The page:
An eye-opening item from WCCO (via Yahoo.com) should cause NFL fans to reassess the perception that players who wear orange-and-black stripes are the most likely to wear orange and/or stripes.
Since 2000 (seven years before we began tracking all incidents), the Vikings have 36 arrests. The Bengals have 35. The recent arrest of cornerback Chris Cook has given the Vikings the lead in this dubious race.
The item from Jason DeRusha, which relies on the database maintained by the San Diego Union-Tribune, also points out that the arrest rate among NFL players since 2000 is one in 45 players. According to the FBI, the arrest rate for the general population in 2009 was one in 23. Also, the NFL had the lowest arrest rate for all major league sports in 2010.
That’s great, but Commissioner Roger Goodell repeatedly has said that the NFL holds its players and other employees to a higher standard. So the ultimate goal is to have an arrest rate of zero percent.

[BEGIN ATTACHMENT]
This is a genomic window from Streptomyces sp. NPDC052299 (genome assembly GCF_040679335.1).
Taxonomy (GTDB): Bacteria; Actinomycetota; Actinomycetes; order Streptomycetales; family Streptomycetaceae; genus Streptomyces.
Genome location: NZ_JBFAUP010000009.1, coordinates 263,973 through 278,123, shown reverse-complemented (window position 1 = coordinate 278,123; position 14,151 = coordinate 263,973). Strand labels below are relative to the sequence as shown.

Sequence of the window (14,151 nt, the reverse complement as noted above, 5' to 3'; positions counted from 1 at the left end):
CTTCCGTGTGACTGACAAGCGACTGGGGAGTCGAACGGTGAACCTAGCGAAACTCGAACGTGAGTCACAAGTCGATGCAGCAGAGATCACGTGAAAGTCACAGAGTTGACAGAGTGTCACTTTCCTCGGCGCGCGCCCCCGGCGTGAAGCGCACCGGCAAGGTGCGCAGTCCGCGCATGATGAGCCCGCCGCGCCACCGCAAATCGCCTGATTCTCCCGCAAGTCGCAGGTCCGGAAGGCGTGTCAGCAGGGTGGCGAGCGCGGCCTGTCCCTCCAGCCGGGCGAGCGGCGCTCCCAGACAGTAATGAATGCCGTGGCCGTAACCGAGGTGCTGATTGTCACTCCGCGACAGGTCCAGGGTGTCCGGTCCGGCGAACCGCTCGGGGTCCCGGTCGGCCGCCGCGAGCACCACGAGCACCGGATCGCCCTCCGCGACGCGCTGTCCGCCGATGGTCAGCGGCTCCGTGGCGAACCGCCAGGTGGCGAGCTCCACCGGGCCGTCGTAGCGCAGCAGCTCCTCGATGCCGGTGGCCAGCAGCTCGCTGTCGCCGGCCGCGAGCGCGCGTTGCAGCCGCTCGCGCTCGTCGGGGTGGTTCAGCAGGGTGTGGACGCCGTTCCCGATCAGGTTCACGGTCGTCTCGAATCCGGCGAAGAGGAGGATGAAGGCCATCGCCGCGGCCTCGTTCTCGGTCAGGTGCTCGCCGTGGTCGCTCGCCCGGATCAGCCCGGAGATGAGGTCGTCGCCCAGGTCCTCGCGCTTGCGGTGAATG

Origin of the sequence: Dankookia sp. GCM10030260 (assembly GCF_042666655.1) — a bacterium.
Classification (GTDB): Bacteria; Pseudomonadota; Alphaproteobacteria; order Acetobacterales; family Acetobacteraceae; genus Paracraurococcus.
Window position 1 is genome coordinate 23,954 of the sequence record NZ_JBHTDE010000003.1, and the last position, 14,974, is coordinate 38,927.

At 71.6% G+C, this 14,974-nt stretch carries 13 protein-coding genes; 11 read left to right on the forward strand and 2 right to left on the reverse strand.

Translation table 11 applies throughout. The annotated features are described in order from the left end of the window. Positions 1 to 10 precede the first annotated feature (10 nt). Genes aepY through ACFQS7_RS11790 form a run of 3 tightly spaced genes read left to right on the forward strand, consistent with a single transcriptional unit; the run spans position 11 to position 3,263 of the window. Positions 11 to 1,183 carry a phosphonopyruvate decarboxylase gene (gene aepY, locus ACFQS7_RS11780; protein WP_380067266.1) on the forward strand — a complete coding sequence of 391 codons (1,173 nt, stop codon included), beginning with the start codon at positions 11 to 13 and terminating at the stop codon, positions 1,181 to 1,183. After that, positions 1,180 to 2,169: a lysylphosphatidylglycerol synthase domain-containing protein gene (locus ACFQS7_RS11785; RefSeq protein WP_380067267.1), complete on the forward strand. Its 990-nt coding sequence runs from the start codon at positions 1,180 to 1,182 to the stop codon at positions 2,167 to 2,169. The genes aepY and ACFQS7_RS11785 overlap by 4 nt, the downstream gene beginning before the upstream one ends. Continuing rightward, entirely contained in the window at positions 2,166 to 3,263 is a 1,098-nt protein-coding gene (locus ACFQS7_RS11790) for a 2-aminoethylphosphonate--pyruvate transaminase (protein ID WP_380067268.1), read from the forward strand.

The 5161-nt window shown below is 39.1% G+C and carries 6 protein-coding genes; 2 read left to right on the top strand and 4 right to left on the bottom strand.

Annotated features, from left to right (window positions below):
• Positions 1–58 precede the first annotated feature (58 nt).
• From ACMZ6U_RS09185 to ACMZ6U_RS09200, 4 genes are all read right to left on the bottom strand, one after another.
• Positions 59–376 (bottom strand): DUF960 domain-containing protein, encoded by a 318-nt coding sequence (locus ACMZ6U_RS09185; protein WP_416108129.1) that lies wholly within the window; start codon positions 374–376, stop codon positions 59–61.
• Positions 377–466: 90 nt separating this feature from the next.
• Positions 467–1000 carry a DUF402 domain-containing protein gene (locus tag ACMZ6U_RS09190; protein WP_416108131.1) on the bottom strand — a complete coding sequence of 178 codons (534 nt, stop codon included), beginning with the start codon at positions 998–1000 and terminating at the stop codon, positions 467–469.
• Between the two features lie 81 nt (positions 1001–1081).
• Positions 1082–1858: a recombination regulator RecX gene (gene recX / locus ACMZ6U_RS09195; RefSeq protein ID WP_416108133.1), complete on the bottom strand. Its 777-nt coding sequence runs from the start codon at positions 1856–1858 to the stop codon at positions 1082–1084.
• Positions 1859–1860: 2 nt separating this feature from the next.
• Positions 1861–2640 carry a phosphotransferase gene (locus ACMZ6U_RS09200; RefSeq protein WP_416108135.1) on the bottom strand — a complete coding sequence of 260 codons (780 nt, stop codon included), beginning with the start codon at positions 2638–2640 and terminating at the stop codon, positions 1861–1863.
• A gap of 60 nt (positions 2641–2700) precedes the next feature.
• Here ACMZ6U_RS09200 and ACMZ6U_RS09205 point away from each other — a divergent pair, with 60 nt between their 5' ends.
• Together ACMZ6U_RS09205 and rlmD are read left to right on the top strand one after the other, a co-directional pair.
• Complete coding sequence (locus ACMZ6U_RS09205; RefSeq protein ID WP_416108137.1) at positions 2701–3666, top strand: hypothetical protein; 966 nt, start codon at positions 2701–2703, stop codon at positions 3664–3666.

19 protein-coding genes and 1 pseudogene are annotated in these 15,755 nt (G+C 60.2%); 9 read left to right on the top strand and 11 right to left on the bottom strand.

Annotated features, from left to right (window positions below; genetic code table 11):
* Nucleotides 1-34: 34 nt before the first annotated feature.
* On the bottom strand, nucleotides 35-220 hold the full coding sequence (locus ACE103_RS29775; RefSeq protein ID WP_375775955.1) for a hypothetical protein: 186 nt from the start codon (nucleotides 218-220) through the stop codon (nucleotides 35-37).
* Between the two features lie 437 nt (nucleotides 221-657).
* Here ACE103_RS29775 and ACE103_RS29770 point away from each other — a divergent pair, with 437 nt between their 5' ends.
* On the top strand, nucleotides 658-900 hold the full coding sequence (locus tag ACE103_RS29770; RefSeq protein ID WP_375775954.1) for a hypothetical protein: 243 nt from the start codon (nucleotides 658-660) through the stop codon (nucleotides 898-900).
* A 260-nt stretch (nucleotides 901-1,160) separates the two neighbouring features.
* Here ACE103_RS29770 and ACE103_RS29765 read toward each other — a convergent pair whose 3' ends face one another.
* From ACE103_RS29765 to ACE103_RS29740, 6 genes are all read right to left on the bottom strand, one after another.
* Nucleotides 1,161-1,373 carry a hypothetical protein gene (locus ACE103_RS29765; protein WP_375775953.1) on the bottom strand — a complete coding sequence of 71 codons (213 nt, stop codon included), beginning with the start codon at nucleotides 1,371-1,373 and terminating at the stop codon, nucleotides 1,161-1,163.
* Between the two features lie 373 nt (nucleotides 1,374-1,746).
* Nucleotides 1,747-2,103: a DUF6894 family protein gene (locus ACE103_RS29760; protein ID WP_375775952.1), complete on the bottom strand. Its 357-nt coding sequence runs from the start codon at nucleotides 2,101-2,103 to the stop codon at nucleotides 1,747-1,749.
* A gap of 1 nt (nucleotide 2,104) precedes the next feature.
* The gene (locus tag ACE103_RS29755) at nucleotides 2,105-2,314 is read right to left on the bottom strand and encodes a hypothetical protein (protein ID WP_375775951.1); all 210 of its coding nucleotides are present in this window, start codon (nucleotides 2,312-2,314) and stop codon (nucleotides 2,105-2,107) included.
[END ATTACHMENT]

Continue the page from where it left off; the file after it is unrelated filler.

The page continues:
And that’s not an unreasonable expectation. Men who have the skill to play pro football have, at least during their careers, the financial resources to avoid trouble. They all should aspire to do so.
That’s why we track the incidents and maintain a “Days Without an Arrest” meter. Notoriety and public accountability will, for maybe some of the players who may be inclined to find trouble, serve as an additional factor that may encourage them to avoid bad situations.
In four-plus years of using the meter, the all-time record is 32. If it ever gets to 100, we’ll take it down.
In other words, it’s likely that we’ll never have to take it down.